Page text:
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RE: c14n

From: John Boyer <jboyer@PureEdge.com>
Date: Tue, 23 May 2000 10:33:46 -0700
To: "Alex Milowski" <alex@milowski.com>
Cc: "\"IETF/W3C XML-DSig WG\"" <w3c-ietf-xmldsig@w3.org>
Message-ID: <BFEDKCINEPLBDLODCODKOEOGCCAA.jboyer@PureEdge.com>
To all: Joseph asked that we post this conversation to the list.  It
contains passages marked <john> which are from my original letter, passages
marked with <alex> are Alex Milowski's responses, and passages marked with
<johnresponse> are my responses.

By the way, Alex and I will be trying to work out the details of c14n so
that we can continue to use it within dsig.

John Boyer
Software Development Manager
PureEdge Solutions Inc. (formerly UWI.Com)
Creating Binding E-Commerce
jboyer@PureEdge.com


<john>
> Hi Alex,
>
> Joseph Reagle wants a draft by May 25.  In that draft, I currently plan to
> not change much except resolve what appear to be the two outstanding
> differences between XPath serialization and c14n.
>
> My position for both of these resolutions stems from the belief that we
are
> trying to create a c14n for XML 1.0.  Two XML documents may be logically
> equivalent under some additional set of considerations, but canonicalizing
> documents under those circumstances should require a separate algorithm.
>
> Particularly under the requirements of digital signatures,
canonicalization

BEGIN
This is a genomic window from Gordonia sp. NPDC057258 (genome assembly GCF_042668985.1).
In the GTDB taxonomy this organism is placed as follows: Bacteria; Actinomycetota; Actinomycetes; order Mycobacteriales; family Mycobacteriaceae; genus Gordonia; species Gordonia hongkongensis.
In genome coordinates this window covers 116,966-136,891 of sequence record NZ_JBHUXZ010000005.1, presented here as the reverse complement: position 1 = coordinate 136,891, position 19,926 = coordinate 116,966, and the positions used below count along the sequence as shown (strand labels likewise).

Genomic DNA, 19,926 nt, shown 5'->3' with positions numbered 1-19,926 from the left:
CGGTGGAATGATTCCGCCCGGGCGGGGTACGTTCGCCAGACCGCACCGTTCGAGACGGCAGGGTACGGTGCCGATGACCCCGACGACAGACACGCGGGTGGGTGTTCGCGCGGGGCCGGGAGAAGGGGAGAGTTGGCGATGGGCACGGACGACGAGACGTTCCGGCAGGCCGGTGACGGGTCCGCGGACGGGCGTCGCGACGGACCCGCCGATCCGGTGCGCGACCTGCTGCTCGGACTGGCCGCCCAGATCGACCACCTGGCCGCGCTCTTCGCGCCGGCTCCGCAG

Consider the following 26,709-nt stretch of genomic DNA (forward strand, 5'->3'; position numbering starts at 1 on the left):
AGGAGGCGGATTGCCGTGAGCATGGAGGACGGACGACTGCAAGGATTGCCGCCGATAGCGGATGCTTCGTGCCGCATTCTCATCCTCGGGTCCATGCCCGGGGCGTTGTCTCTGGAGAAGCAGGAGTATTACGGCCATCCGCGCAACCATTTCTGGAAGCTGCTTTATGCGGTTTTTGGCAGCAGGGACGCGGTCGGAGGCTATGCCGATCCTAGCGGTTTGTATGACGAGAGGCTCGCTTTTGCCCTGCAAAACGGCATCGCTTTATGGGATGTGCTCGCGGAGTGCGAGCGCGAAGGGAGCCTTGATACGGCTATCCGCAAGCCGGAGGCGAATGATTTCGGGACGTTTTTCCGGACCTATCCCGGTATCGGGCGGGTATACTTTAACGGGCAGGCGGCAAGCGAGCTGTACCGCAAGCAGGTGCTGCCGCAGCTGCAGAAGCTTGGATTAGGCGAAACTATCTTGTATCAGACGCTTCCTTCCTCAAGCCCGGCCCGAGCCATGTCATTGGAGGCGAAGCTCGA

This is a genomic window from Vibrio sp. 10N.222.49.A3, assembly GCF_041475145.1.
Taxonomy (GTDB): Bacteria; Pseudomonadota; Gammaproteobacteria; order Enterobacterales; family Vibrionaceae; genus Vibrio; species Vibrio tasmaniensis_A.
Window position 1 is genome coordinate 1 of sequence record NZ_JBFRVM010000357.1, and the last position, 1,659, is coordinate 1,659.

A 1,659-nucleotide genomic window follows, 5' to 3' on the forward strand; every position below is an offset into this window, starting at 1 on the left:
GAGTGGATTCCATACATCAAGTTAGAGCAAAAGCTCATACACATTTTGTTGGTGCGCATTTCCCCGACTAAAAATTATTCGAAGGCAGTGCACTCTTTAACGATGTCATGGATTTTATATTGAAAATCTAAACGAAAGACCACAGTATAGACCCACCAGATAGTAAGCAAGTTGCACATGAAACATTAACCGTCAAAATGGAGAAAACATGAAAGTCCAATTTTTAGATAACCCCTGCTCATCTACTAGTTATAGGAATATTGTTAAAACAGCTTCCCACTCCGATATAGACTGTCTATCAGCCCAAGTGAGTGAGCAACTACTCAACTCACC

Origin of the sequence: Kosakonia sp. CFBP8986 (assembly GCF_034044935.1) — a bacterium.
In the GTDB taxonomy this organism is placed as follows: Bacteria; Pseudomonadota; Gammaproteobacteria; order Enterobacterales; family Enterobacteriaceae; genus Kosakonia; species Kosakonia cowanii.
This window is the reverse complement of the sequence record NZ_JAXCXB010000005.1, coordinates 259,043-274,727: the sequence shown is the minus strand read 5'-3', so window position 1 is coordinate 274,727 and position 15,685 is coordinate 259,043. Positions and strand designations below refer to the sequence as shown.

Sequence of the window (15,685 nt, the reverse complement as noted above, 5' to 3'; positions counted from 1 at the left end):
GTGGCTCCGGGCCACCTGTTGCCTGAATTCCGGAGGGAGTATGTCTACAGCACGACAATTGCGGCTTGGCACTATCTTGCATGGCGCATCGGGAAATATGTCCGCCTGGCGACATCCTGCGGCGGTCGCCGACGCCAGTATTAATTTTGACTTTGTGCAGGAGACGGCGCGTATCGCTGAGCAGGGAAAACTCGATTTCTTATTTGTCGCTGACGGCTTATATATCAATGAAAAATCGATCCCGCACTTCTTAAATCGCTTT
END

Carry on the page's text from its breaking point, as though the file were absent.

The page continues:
> helps ensure that XML applications don't corrupt a signature by doing
> logically equivalent things, but there is only so far we can take this.
To
> account for most existing applications, it should be sufficient to
> canonicalize XML 1.0 and have applications not make changes to documents
> based on logical equivalencies under considerations beyond the scope of
the
> XML 1.0 specification.
</john>

<alex>
This position will not work if you want to entertain logical equivalance
for XML namespaces and XML Schema aware documents.
</alex>

<johnresponse>
Yes, basically what I'm saying is that we should limit our exposure as much
as possible to canonicalizing XML 1.0.  Further canonicalization to account
for these other issues can be specified in the future.  Schema is not a
recommendation yet, and unless namespaces are change in some radical way, it
is impossible to canonicalize namespaces to the point where two documents
are equal if and only if their byte streams are equal.  The reason is that
XPath expressions bearing namespace references can appear in attribute
values (XSLT) or element content (DSIG).  Current c14n rewrites namespaces,
but it cannot know about references to namespaces appearing in XPath
expressions, so the two documents will still not be logically equivalent
despite namespace rewriting.  Furthermore, the rewriting actually breaks the
XPath expressions in the document.
</johnresponse>

<john>
> 1) Eliminate character model normalization. XML 1.0 is based on UCS.  An
> application should not change the UCS code point values used to represent
> characters.  Although differing UCS code point sequences may result in the
> same character visually, the knowledge of this equivalence resides outside
> of the XML 1.0 specification.  Further, those who actually have the
problem
> are likely to (and should) normalize characters during document creation.
</john>

<alex>
I think this is fine.
</alex>

<john>
> 2) Eliminate namespace prefix rewriting.  Namespaces are the most
difficult
> problem.  We will continue to propogate namespace context to descendants
> because
>
> a) namespace information would otherwise be lost when dealing with
fragments
> b) XPath and other tools have been specified to work in this way
</john>

<alex>
We can't do this.  Namespace information is *not* lost by re-writing the